Noun: /an·thro·pol·o·gy apps
ˌanTHreˈpälejë/ [aps]
Statistical applications that are designed to help facilitate the work of forensic anthropologists
by allowing practitioners to use computationally complex analytics at the click of a button.

(hu)MANid is a FREE, web-based GUI that is designed to evaluate sex and ancestry of human mandibles. The program utilizes a suite of classification statistics (e.g. LDA, MDA, RF) on both metric and morphoscopic data; reference data span over 1700 mandibles representing 24 world populations as well as combined groups. The program provides posterior and typicality probabilities, classification plots, and summary statistics. It can be used for forensic applications or pure research. Click the button to begin!


button for Isolocate GUI Isolocate is the next-generation tool for determining the region of origin for bone and tooth isotopes of unknown individuals. The GUI will provide the statistical likelihood for an one given sample to originate from a variety of world-wide populations. This currently involves Carbon, Oxygen, and Nitrogen isotopes, but will expand to others in the near future. Stay tuned!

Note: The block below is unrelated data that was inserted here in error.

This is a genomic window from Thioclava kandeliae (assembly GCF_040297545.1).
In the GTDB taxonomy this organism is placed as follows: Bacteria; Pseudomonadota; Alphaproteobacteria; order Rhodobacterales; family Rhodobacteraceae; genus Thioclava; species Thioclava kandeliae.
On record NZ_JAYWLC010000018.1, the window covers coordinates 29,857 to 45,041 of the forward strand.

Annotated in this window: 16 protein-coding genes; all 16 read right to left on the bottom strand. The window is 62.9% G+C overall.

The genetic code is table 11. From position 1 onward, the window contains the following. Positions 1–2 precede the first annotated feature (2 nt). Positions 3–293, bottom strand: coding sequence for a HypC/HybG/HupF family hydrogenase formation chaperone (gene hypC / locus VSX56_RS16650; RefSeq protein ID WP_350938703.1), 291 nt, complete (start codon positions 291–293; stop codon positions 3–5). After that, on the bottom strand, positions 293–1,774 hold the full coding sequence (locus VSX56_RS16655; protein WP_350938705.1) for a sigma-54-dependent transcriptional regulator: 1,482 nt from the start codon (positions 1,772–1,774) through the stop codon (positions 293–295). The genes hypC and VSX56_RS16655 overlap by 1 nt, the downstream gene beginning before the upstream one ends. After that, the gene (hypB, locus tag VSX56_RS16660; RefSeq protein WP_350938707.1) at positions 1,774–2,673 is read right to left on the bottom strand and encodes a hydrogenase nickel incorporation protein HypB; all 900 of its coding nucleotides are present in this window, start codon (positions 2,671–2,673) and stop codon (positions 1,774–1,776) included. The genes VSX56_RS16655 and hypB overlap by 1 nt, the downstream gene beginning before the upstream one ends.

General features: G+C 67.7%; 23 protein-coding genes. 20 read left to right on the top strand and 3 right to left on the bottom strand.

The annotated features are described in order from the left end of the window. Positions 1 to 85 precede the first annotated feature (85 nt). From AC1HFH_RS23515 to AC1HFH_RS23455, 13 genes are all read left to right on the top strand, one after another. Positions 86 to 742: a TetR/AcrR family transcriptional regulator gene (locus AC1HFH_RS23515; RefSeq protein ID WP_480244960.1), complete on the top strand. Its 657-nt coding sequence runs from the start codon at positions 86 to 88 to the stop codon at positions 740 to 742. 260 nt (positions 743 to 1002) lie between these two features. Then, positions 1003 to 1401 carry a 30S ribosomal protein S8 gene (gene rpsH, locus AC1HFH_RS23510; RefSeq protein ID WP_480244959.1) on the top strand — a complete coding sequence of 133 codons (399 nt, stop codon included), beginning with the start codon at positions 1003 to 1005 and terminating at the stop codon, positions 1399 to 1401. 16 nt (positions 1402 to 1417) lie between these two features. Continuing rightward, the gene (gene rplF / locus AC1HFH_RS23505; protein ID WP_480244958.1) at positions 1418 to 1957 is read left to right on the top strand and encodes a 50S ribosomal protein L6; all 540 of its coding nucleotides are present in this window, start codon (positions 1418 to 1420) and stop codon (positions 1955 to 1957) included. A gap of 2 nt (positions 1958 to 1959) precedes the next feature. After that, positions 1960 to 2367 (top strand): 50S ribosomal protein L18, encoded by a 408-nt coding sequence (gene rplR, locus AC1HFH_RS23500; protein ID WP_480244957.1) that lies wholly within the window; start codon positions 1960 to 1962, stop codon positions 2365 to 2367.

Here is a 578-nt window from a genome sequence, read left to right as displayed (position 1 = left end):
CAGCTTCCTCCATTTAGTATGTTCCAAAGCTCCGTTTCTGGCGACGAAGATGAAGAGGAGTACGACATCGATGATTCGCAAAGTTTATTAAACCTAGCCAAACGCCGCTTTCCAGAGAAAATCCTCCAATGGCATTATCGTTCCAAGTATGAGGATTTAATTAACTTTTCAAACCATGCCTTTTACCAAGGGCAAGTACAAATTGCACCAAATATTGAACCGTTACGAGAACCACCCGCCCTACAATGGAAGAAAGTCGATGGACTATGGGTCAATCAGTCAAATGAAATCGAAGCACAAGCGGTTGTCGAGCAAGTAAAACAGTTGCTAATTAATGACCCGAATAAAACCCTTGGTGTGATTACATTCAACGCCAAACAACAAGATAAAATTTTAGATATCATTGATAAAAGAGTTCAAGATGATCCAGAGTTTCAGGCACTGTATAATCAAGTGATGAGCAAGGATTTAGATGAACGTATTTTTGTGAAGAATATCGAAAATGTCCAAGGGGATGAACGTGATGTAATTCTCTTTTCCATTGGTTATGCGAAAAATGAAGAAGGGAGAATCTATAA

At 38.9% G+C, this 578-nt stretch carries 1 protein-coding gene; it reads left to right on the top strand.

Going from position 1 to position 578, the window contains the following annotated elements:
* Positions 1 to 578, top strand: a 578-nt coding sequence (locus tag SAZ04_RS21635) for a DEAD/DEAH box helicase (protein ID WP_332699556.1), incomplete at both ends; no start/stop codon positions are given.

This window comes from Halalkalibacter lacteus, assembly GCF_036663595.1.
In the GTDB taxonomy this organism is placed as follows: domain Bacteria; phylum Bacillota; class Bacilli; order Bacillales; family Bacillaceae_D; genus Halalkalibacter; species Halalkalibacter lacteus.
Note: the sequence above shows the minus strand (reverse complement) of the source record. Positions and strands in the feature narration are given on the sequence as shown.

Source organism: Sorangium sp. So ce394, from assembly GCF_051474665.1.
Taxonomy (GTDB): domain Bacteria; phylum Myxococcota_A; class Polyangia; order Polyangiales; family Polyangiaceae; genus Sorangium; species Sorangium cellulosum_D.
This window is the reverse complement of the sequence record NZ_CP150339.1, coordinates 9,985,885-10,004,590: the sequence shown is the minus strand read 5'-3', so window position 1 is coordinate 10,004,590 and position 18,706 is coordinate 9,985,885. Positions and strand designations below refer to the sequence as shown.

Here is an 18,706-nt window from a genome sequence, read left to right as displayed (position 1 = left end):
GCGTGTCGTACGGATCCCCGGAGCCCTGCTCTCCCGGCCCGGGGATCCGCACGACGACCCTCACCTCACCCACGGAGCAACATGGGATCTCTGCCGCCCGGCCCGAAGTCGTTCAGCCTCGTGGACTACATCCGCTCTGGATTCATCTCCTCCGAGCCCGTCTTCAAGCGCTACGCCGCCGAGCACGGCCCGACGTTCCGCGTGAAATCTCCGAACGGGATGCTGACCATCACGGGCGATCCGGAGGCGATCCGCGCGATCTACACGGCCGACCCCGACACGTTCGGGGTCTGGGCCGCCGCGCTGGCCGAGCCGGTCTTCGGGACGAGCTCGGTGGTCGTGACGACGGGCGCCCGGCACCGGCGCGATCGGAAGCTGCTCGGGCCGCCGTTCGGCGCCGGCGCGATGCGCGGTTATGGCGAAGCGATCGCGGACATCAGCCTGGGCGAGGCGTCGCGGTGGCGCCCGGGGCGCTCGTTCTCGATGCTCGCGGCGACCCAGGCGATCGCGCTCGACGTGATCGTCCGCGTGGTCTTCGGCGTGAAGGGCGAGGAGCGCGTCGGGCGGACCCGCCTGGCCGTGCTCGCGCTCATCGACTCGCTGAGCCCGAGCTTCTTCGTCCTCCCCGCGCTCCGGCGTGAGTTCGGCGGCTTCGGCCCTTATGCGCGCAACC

button for keRley This GUI provides age estimation from histological cross sections of the anterior femur using random forest regression.


Button for Optisearch GUI Optosearch is a web-based GUI that determines the strength of match between antemortem prescription data and a pair of eyeglasses. This SQL-based tool searches multiple databases of greater than 400,000 prescriptions, and then determines the frequency of prescription matches. This technology has been used for identification of unknown persons as well as in criminal proceedings. Prescription eyewear can also help evaluate the age of an individual.


Button for OdontoSearch computer program. The OdontoSearch computer program provides an objective means of assessing the frequency of occurrence for dental treatment. The results from OdontoSearch provide statistical values and an objective means of quantifying the relative frequency that a dental pattern created by missing, filled, and unrestored teeth occurs in the general population. The program works by comparing an individual's overall dental pattern to a larg representative sample of the U.S. population. The program allows for any number of teeth from 1 to 28 (excluding third molars) to be searched, which allows for cases involving postmortem loss or missing data. The methodology and rationale behind the OdontoSearch program is very similar to the statistical procedures that have been established for mitochondrial DNA comparisons. Results can be useful for supporting decedent identification.